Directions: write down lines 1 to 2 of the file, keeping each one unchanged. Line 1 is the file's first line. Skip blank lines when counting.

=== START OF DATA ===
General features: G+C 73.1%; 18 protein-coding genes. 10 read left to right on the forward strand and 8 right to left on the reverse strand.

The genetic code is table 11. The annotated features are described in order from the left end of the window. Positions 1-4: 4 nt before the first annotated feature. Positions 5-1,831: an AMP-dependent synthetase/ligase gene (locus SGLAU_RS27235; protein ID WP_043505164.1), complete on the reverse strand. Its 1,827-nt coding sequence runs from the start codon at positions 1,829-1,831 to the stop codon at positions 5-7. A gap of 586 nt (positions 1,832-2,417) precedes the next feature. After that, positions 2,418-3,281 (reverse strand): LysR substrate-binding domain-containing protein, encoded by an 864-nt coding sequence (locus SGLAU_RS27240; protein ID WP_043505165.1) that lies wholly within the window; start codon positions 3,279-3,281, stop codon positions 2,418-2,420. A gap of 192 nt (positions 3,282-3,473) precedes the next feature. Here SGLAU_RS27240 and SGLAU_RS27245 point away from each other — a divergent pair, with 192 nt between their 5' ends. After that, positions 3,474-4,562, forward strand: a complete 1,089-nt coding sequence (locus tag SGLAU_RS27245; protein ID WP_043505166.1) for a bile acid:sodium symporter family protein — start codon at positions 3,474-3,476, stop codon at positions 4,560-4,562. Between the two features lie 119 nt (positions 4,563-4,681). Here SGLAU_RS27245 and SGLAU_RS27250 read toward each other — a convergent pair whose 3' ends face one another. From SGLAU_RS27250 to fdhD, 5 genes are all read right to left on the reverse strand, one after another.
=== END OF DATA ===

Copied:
General features: G+C 73.1%; 18 protein-coding genes. 10 read left to right on the forward strand and 8 right to left on the reverse strand.

The genetic code is table 11. The annotated features are described in order from the left end of the window. Positions 1-4: 4 nt before the first annotated feature. Positions 5-1,831: an AMP-dependent synthetase/ligase gene (locus SGLAU_RS27235; protein ID WP_043505164.1), complete on the reverse strand. Its 1,827-nt coding sequence runs from the start codon at positions 1,829-1,831 to the stop codon at positions 5-7. A gap of 586 nt (positions 1,832-2,417) precedes the next feature. After that, positions 2,418-3,281 (reverse strand): LysR substrate-binding domain-containing protein, encoded by an 864-nt coding sequence (locus SGLAU_RS27240; protein ID WP_043505165.1) that lies wholly within the window; start codon positions 3,279-3,281, stop codon positions 2,418-2,420. A gap of 192 nt (positions 3,282-3,473) precedes the next feature. Here SGLAU_RS27240 and SGLAU_RS27245 point away from each other — a divergent pair, with 192 nt between their 5' ends. After that, positions 3,474-4,562, forward strand: a complete 1,089-nt coding sequence (locus tag SGLAU_RS27245; protein ID WP_043505166.1) for a bile acid:sodium symporter family protein — start codon at positions 3,474-3,476, stop codon at positions 4,560-4,562. Between the two features lie 119 nt (positions 4,563-4,681). Here SGLAU_RS27245 and SGLAU_RS27250 read toward each other — a convergent pair whose 3' ends face one another. From SGLAU_RS27250 to fdhD, 5 genes are all read right to left on the reverse strand, one after another.